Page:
B.C. premier’s Plan A in the wake of Site C
The mantle has not come simply.
No one else wanted the job he took in 2014 to lead the BC NDP as official Opposition.
The province did not clearly elect the NDP in 2017 to lead B.C.
The subsequent skirmish to build an alliance in a minority government was neither easy nor elegant.
But John Horgan persisted, consulted, reflected and became B.C.’s 36th premier. He is the Business in Vancouver Newsmaker of the Year for 2017, a clear choice considering the political sea change he has conferred.
The landscape for his work might be shifting, but the MLA for the Vancouver Island riding of Langford-Juan de Fuca will say he has not been changed as much as he has come back to his truer, dominant self – the “hopeful, optimistic” self, not the Angry John holding government accountable.
“I’m pleased that I’m able to be myself every day and be accountable for what I do and what I say, rather than speculating and commenting on what someone else is doing.”
The John Horgan of today is surprised and touched, first and foremost, through this “12-month blur” by “the generosity of people” – the well-wishers, including those who didn’t vote for his party in a province often polarized by politics.
He could see a breakthrough coming, he said, when the BC Liberals misread the public’s need to make life better and campaigned on the status quo. In particular, they were not making any commitments on a “woefully inadequate” education file.
While Liberals in May elected more MLAs – 43 to the NDP’s 41 – the three-person BC Green Party caucus held the balance of power and needed to be courted. Horgan feels the Liberals’ approach was transactional, rather than about values.
“Rather than talk about what I can give you, we talked about what we could do together,” he said.
A confidence covenant was created that aims for a four-year relationship.
Minority governments might not always be optimal, but they have to operate more nimbly. It’s proving to be a good thing, Horgan said.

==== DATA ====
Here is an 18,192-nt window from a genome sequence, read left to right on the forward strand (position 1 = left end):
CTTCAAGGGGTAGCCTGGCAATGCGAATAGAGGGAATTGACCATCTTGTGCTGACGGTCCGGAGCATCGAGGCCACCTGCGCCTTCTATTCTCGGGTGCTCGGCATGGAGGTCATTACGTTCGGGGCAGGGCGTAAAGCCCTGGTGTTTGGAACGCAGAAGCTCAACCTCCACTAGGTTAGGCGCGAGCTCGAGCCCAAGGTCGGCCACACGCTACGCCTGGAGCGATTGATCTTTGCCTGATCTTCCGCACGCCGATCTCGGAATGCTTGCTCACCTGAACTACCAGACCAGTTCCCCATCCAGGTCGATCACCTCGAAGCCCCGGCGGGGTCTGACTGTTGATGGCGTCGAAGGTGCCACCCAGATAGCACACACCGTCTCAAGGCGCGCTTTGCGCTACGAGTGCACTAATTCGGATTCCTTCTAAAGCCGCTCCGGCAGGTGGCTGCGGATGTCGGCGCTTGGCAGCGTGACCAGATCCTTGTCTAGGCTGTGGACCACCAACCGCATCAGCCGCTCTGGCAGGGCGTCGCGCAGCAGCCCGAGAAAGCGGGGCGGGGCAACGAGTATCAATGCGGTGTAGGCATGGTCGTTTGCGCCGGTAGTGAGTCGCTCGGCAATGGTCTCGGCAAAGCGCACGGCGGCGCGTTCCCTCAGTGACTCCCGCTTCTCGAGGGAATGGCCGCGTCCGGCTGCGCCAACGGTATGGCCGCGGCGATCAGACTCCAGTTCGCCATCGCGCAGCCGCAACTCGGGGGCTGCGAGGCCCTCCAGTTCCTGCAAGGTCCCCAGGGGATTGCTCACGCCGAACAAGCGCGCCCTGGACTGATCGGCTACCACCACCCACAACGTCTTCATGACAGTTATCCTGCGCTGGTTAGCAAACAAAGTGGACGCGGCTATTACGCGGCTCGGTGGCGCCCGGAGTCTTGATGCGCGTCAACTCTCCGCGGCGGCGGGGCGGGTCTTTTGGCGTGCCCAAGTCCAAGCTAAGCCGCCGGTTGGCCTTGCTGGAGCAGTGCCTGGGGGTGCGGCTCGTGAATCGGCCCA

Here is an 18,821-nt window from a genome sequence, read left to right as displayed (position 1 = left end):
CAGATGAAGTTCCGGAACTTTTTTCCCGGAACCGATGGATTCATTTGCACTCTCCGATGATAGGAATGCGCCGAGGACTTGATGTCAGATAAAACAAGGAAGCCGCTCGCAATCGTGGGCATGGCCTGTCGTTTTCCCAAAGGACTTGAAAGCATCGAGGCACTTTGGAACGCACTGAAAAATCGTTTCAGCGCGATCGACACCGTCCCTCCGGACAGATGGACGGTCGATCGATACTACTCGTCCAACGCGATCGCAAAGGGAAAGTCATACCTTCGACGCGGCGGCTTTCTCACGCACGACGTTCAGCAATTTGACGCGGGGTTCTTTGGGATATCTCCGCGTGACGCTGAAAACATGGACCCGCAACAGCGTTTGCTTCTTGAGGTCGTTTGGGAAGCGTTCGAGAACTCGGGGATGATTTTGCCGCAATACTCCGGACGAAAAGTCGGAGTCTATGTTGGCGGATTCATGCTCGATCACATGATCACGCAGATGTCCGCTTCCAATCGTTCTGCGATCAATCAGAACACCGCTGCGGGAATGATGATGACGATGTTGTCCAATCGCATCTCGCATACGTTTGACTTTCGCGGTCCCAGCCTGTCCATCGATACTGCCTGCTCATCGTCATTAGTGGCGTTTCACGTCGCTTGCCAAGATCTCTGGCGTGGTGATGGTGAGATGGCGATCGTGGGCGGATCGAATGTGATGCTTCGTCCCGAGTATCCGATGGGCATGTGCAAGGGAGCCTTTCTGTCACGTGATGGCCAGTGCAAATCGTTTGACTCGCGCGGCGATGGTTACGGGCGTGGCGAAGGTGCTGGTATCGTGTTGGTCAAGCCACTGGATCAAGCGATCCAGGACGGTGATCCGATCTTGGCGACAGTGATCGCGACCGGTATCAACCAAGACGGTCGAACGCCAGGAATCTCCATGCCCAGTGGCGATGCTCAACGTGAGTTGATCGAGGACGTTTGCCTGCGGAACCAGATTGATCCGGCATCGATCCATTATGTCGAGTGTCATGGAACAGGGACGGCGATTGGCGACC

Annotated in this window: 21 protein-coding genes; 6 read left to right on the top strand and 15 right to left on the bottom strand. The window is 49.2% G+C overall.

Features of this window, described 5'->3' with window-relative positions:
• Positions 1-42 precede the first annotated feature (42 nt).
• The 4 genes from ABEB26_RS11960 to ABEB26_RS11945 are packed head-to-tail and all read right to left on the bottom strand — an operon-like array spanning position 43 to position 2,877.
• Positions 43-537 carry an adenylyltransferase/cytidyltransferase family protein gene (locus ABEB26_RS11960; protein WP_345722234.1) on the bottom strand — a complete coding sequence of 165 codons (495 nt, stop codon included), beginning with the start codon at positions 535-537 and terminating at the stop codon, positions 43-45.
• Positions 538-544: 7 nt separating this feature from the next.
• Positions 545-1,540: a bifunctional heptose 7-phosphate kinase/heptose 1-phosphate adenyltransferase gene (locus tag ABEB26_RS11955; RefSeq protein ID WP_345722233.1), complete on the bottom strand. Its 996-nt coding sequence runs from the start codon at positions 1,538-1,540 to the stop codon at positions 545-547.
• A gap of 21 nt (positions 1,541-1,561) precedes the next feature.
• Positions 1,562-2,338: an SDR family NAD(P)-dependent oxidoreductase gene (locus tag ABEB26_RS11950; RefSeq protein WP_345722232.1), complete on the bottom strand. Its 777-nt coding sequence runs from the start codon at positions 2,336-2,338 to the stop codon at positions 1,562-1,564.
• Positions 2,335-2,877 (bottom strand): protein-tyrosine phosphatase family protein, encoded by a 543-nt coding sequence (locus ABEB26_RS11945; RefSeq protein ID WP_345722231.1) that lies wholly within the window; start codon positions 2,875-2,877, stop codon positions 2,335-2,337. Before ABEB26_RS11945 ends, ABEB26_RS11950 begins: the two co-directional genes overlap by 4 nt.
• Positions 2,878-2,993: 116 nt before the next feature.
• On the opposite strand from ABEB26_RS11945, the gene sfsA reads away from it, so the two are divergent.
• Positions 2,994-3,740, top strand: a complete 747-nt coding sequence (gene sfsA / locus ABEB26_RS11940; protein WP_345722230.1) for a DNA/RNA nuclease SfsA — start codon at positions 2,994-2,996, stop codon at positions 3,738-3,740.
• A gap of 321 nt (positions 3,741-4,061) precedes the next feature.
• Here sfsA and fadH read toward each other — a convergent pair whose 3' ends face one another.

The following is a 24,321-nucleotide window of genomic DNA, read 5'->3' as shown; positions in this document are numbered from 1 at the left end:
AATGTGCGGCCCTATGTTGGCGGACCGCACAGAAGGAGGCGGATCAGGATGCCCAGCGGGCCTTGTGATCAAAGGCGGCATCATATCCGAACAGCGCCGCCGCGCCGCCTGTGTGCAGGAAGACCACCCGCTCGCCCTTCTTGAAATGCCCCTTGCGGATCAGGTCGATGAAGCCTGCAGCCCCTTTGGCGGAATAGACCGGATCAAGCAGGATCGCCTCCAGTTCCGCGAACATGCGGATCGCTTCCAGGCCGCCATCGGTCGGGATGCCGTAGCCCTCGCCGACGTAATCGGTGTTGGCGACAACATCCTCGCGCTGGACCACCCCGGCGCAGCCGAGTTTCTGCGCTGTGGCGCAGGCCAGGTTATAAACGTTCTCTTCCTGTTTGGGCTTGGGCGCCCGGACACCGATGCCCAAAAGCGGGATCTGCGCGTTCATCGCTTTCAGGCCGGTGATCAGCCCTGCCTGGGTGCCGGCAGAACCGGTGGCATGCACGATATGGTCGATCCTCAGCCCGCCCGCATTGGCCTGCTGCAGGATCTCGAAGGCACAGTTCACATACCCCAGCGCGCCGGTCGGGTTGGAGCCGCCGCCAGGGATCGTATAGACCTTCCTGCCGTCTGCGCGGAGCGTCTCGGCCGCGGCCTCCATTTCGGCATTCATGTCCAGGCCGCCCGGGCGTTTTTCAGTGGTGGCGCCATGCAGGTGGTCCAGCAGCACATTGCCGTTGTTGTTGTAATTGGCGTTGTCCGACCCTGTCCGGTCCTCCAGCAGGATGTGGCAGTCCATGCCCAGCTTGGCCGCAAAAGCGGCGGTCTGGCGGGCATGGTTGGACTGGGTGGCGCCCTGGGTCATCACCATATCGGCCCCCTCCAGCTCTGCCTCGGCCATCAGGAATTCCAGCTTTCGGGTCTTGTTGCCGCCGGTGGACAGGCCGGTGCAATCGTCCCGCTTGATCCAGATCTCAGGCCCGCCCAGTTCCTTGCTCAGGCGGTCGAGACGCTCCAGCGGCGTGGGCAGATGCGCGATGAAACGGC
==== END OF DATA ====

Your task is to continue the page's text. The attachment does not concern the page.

“I believe I’m doing a better job and my colleagues are doing a better job because we have to be mindful every day within every decision [on whether] it’s going to have a negative effect on our relationship with other people.
“Majority governments don’t have to do that. Over time they become smug and arrogant – regardless of whether they’re Liberal, NDP, Conservative or Green. It’s almost an inevitability.”
His toughest call to date? “Site C, without a doubt.” The decision this month to proceed with the massive hydroelectric project confronted divisions across generations, even families.
“My wife had a difference of opinion on the question,” he noted.
But the deliberation by caucus effected a maturity and recognition that governments have to be for the broadest possible interests of the people served. He knows, though, there are difficult relationships to mend in the time ahead.
“There was no easy answer.”
Nor were these the easiest times to take the job. Despite a government surplus of $2.7 billion, Horgan walked into the province’s most devastating wildfires – $600 million in suppression costs alone, much more than that in economic damage to tourism, forestry, agriculture and community life, with pressure to make sure the province is ready when the fires inevitably return.
Horgan, 58, possessed some bona fides in business before he became premier, having served as an opposition critic on energy and mines. As he was ascending to the premier’s job, he sought what seems an unlikely source.
“I reached out to Jimmy Pattison … and asked him for his advice.”
He recognizes that the business community can be inherently suspicious of left-of-centre governments and their interventionist tendencies. But in his many presentations and discussions with business groups in his first few months, he sees a more positive sign as he reaches out.
“I’ve been trying to be present and available to people, to give them comfort that I have purpose – and that purpose is to continue the prosperity in British Columbia. And I can’t do it if the captains of industry are not onside.”
He sees government’s role as threefold for business: develop a skilled workforce, ensure modern infrastructure and nurture a health-care system upon which people can depend.
There are, and will be, obvious headwinds.
“The softwood lumber deal profoundly disappointed us – that such a narrow, narrow group of individuals and companies in the United States could have such a profound impact on Canada and the U.S. and our relationship.”
The challenges ahead: the North American Free Trade Agreement, housing affordability, education – “I could go on. The list is long.”
He would have preferred to have been in the legislature as it discussed amendments to the proportional representation law to reassure doubters. He intends to do so in the new year.
The style he wants is of a leader who is an open book with challenges.
“My approach to things has always been: address them when they arrive, deal with them openly, be candid and up front with people as to why you’re making decisions.”
And, just as his Grade 3 arithmetic teacher would demand when he had an answer but did not demonstrate his process: “show your work.”
The next few weeks will include deliberations on the government’s first budget, and it would be fair to say there remain some apprehensions on how the NDP will deliver change without upending the economy. Horgan offers no real hints of what’s ahead, except that he took the job obviously believing government can make a difference in lives, particularly in any times of distress.
By this time next year, “I would hope people would see a government working for them.” •